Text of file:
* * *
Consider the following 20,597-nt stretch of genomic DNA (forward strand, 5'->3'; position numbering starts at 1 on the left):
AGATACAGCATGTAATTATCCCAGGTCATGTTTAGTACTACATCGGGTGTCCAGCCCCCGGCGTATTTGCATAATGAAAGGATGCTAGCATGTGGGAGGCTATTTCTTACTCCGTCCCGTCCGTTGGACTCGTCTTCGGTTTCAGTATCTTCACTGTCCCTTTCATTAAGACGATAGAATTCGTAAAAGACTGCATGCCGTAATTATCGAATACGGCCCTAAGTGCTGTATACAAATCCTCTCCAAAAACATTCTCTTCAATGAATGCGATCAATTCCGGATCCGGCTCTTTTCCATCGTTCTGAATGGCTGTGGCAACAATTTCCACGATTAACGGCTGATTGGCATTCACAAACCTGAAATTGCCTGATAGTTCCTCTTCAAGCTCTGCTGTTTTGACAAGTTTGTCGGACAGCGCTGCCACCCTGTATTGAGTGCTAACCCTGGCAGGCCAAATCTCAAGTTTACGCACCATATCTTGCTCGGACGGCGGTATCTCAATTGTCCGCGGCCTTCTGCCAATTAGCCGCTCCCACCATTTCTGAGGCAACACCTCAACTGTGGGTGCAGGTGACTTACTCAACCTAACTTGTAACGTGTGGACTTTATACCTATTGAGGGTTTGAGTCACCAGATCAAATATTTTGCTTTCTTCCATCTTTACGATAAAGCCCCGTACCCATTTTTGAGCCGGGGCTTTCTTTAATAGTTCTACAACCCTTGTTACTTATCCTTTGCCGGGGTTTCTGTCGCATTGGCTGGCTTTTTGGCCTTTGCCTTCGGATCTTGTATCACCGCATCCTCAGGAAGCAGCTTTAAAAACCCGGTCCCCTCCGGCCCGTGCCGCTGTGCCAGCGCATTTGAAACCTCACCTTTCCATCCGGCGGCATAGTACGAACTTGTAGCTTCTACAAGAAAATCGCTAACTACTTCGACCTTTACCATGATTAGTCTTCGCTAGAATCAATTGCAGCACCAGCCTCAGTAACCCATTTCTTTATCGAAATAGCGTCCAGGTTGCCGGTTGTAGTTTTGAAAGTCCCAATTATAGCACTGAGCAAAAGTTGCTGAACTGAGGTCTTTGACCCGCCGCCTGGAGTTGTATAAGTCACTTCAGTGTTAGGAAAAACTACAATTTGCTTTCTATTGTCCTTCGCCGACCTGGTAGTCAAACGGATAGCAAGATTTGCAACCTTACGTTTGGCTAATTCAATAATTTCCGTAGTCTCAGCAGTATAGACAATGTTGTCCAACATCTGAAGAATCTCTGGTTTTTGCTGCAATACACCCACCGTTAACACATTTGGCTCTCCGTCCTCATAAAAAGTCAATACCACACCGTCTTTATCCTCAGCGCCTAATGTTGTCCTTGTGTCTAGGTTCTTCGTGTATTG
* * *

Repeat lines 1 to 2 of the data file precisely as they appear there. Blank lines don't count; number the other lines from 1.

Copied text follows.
Consider the following 20,597-nt stretch of genomic DNA (forward strand, 5'->3'; position numbering starts at 1 on the left):
AGATACAGCATGTAATTATCCCAGGTCATGTTTAGTACTACATCGGGTGTCCAGCCCCCGGCGTATTTGCATAATGAAAGGATGCTAGCATGTGGGAGGCTATTTCTTACTCCGTCCCGTCCGTTGGACTCGTCTTCGGTTTCAGTATCTTCACTGTCCCTTTCATTAAGACGATAGAATTCGTAAAAGACTGCATGCCGTAATTATCGAATACGGCCCTAAGTGCTGTATACAAATCCTCTCCAAAAACATTCTCTTCAATGAATGCGATCAATTCCGGATCCGGCTCTTTTCCATCGTTCTGAATGGCTGTGGCAACAATTTCCACGATTAACGGCTGATTGGCATTCACAAACCTGAAATTGCCTGATAGTTCCTCTTCAAGCTCTGCTGTTTTGACAAGTTTGTCGGACAGCGCTGCCACCCTGTATTGAGTGCTAACCCTGGCAGGCCAAATCTCAAGTTTACGCACCATATCTTGCTCGGACGGCGGTATCTCAATTGTCCGCGGCCTTCTGCCAATTAGCCGCTCCCACCATTTCTGAGGCAACACCTCAACTGTGGGTGCAGGTGACTTACTCAACCTAACTTGTAACGTGTGGACTTTATACCTATTGAGGGTTTGAGTCACCAGATCAAATATTTTGCTTTCTTCCATCTTTACGATAAAGCCCCGTACCCATTTTTGAGCCGGGGCTTTCTTTAATAGTTCTACAACCCTTGTTACTTATCCTTTGCCGGGGTTTCTGTCGCATTGGCTGGCTTTTTGGCCTTTGCCTTCGGATCTTGTATCACCGCATCCTCAGGAAGCAGCTTTAAAAACCCGGTCCCCTCCGGCCCGTGCCGCTGTGCCAGCGCATTTGAAACCTCACCTTTCCATCCGGCGGCATAGTACGAACTTGTAGCTTCTACAAGAAAATCGCTAACTACTTCGACCTTTACCATGATTAGTCTTCGCTAGAATCAATTGCAGCACCAGCCTCAGTAACCCATTTCTTTATCGAAATAGCGTCCAGGTTGCCGGTTGTAGTTTTGAAAGTCCCAATTATAGCACTGAGCAAAAGTTGCTGAACTGAGGTCTTTGACCCGCCGCCTGGAGTTGTATAAGTCACTTCAGTGTTAGGAAAAACTACAATTTGCTTTCTATTGTCCTTCGCCGACCTGGTAGTCAAACGGATAGCAAGATTTGCAACCTTACGTTTGGCTAATTCAATAATTTCCGTAGTCTCAGCAGTATAGACAATGTTGTCCAACATCTGAAGAATCTCTGGTTTTTGCTGCAATACACCCACCGTTAACACATTTGGCTCTCCGTCCTCATAAAAAGTCAATACCACACCGTCTTTATCCTCAGCGCCTAATGTTGTCCTTGTGTCTAGGTTCTTCGTGTATTG